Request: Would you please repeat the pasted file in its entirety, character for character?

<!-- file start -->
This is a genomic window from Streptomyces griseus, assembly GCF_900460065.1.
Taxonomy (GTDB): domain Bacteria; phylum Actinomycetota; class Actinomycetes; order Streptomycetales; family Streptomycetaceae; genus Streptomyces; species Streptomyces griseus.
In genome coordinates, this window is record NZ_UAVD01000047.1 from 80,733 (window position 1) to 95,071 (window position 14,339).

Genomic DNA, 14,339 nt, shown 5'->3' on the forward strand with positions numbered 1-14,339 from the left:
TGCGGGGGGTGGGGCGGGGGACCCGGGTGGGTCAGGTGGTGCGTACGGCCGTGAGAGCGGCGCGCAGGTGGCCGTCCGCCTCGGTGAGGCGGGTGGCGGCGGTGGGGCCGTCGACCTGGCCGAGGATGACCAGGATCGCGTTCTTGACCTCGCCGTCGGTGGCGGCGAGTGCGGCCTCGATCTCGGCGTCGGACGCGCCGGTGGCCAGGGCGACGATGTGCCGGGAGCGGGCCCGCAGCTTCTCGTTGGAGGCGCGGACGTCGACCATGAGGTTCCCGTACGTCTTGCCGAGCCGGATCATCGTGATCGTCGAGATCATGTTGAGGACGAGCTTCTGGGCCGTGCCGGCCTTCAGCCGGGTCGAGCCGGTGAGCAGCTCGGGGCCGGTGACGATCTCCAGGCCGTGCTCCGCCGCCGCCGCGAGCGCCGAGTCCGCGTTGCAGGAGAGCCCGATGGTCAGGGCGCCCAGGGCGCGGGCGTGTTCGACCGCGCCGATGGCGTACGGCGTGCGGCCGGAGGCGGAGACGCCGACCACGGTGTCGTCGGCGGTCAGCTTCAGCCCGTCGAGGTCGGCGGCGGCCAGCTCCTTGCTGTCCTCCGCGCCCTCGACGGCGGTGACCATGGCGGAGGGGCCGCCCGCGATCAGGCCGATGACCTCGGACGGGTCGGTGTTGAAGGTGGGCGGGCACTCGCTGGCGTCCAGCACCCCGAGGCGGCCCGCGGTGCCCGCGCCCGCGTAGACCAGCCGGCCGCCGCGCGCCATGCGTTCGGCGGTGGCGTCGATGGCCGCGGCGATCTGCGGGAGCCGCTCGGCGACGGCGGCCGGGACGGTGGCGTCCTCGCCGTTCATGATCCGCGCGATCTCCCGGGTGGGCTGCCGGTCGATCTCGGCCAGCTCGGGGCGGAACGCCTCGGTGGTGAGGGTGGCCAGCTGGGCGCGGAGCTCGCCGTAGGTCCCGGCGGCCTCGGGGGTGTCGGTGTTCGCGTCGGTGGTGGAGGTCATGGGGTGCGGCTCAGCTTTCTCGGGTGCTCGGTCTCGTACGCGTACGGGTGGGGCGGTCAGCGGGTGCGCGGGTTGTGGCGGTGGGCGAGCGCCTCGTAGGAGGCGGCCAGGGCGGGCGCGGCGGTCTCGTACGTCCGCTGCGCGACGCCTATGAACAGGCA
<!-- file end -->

This is a genomic window from Streptomyces griseus, assembly GCF_900460065.1.
Taxonomy (GTDB): domain Bacteria; phylum Actinomycetota; class Actinomycetes; order Streptomycetales; family Streptomycetaceae; genus Streptomyces; species Streptomyces griseus.
In genome coordinates, this window is record NZ_UAVD01000047.1 from 80,733 (window position 1) to 95,071 (window position 14,339).

Genomic DNA, 14,339 nt, shown 5'->3' on the forward strand with positions numbered 1-14,339 from the left:
TGCGGGGGGTGGGGCGGGGGACCCGGGTGGGTCAGGTGGTGCGTACGGCCGTGAGAGCGGCGCGCAGGTGGCCGTCCGCCTCGGTGAGGCGGGTGGCGGCGGTGGGGCCGTCGACCTGGCCGAGGATGACCAGGATCGCGTTCTTGACCTCGCCGTCGGTGGCGGCGAGTGCGGCCTCGATCTCGGCGTCGGACGCGCCGGTGGCCAGGGCGACGATGTGCCGGGAGCGGGCCCGCAGCTTCTCGTTGGAGGCGCGGACGTCGACCATGAGGTTCCCGTACGTCTTGCCGAGCCGGATCATCGTGATCGTCGAGATCATGTTGAGGACGAGCTTCTGGGCCGTGCCGGCCTTCAGCCGGGTCGAGCCGGTGAGCAGCTCGGGGCCGGTGACGATCTCCAGGCCGTGCTCCGCCGCCGCCGCGAGCGCCGAGTCCGCGTTGCAGGAGAGCCCGATGGTCAGGGCGCCCAGGGCGCGGGCGTGTTCGACCGCGCCGATGGCGTACGGCGTGCGGCCGGAGGCGGAGACGCCGACCACGGTGTCGTCGGCGGTCAGCTTCAGCCCGTCGAGGTCGGCGGCGGCCAGCTCCTTGCTGTCCTCCGCGCCCTCGACGGCGGTGACCATGGCGGAGGGGCCGCCCGCGATCAGGCCGATGACCTCGGACGGGTCGGTGTTGAAGGTGGGCGGGCACTCGCTGGCGTCCAGCACCCCGAGGCGGCCCGCGGTGCCCGCGCCCGCGTAGACCAGCCGGCCGCCGCGCGCCATGCGTTCGGCGGTGGCGTCGATGGCCGCGGCGATCTGCGGGAGCCGCTCGGCGACGGCGGCCGGGACGGTGGCGTCCTCGCCGTTCATGATCCGCGCGATCTCCCGGGTGGGCTGCCGGTCGATCTCGGCCAGCTCGGGGCGGAACGCCTCGGTGGTGAGGGTGGCCAGCTGGGCGCGGAGCTCGCCGTAGGTCCCGGCGGCCTCGGGGGTGTCGGTGTTCGCGTCGGTGGTGGAGGTCATGGGGTGCGGCTCAGCTTTCTCGGGTGCTCGGTCTCGTACGCGTACGGGTGGGGCGGTCAGCGGGTGCGCGGGTTGTGGCGGTGGGCGAGCGCCTCGTAGGAGGCGGCCAGGGCGGGCGCGGCGGTCTCGTACGTCCGCTGCGCGACGCCTATGAACAGGCA